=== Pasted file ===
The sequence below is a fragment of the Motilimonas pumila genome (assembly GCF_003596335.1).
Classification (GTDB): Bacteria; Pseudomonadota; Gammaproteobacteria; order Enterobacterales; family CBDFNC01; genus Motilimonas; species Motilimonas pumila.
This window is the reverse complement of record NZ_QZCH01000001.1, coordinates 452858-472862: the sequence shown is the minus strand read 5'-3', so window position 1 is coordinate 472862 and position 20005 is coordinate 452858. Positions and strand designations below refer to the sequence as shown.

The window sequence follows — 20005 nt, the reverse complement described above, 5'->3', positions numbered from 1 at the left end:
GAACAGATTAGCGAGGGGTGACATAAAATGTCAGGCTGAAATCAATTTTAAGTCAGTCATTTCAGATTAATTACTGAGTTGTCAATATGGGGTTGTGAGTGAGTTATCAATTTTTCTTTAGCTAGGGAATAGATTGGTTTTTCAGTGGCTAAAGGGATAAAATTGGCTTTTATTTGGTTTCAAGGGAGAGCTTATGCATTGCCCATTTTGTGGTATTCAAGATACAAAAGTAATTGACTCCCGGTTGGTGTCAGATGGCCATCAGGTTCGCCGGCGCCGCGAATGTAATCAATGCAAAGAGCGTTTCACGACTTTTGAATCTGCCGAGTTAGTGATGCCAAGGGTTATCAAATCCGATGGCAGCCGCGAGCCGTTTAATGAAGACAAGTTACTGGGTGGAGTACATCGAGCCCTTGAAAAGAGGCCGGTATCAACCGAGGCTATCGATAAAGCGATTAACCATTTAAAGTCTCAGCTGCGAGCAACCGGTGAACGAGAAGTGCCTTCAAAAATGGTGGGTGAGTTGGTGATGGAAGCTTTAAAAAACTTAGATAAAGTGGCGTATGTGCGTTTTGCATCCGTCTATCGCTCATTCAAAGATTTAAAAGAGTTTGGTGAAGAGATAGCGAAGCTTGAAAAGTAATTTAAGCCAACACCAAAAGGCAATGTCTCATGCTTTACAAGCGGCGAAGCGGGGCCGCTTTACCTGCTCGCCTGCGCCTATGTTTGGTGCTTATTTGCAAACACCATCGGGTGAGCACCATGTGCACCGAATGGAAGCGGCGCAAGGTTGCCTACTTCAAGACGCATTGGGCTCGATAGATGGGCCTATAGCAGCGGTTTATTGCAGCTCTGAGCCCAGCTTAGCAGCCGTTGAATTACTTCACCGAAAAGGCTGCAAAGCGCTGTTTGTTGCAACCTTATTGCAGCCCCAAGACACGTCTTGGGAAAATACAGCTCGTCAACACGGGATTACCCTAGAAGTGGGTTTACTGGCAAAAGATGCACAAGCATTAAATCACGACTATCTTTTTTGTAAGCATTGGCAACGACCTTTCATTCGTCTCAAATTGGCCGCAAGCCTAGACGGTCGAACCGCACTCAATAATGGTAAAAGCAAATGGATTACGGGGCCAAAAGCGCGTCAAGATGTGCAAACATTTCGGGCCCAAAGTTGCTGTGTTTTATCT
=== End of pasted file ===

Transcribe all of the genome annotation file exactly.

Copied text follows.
The sequence below is a fragment of the Motilimonas pumila genome (assembly GCF_003596335.1).
Classification (GTDB): Bacteria; Pseudomonadota; Gammaproteobacteria; order Enterobacterales; family CBDFNC01; genus Motilimonas; species Motilimonas pumila.
This window is the reverse complement of record NZ_QZCH01000001.1, coordinates 452858-472862: the sequence shown is the minus strand read 5'-3', so window position 1 is coordinate 472862 and position 20005 is coordinate 452858. Positions and strand designations below refer to the sequence as shown.

The window sequence follows — 20005 nt, the reverse complement described above, 5'->3', positions numbered from 1 at the left end:
GAACAGATTAGCGAGGGGTGACATAAAATGTCAGGCTGAAATCAATTTTAAGTCAGTCATTTCAGATTAATTACTGAGTTGTCAATATGGGGTTGTGAGTGAGTTATCAATTTTTCTTTAGCTAGGGAATAGATTGGTTTTTCAGTGGCTAAAGGGATAAAATTGGCTTTTATTTGGTTTCAAGGGAGAGCTTATGCATTGCCCATTTTGTGGTATTCAAGATACAAAAGTAATTGACTCCCGGTTGGTGTCAGATGGCCATCAGGTTCGCCGGCGCCGCGAATGTAATCAATGCAAAGAGCGTTTCACGACTTTTGAATCTGCCGAGTTAGTGATGCCAAGGGTTATCAAATCCGATGGCAGCCGCGAGCCGTTTAATGAAGACAAGTTACTGGGTGGAGTACATCGAGCCCTTGAAAAGAGGCCGGTATCAACCGAGGCTATCGATAAAGCGATTAACCATTTAAAGTCTCAGCTGCGAGCAACCGGTGAACGAGAAGTGCCTTCAAAAATGGTGGGTGAGTTGGTGATGGAAGCTTTAAAAAACTTAGATAAAGTGGCGTATGTGCGTTTTGCATCCGTCTATCGCTCATTCAAAGATTTAAAAGAGTTTGGTGAAGAGATAGCGAAGCTTGAAAAGTAATTTAAGCCAACACCAAAAGGCAATGTCTCATGCTTTACAAGCGGCGAAGCGGGGCCGCTTTACCTGCTCGCCTGCGCCTATGTTTGGTGCTTATTTGCAAACACCATCGGGTGAGCACCATGTGCACCGAATGGAAGCGGCGCAAGGTTGCCTACTTCAAGACGCATTGGGCTCGATAGATGGGCCTATAGCAGCGGTTTATTGCAGCTCTGAGCCCAGCTTAGCAGCCGTTGAATTACTTCACCGAAAAGGCTGCAAAGCGCTGTTTGTTGCAACCTTATTGCAGCCCCAAGACACGTCTTGGGAAAATACAGCTCGTCAACACGGGATTACCCTAGAAGTGGGTTTACTGGCAAAAGATGCACAAGCATTAAATCACGACTATCTTTTTTGTAAGCATTGGCAACGACCTTTCATTCGTCTCAAATTGGCCGCAAGCCTAGACGGTCGAACCGCACTCAATAATGGTAAAAGCAAATGGATTACGGGGCCAAAAGCGCGTCAAGATGTGCAAACATTTCGGGCCCAAAGTTGCTGTGTTTTATCT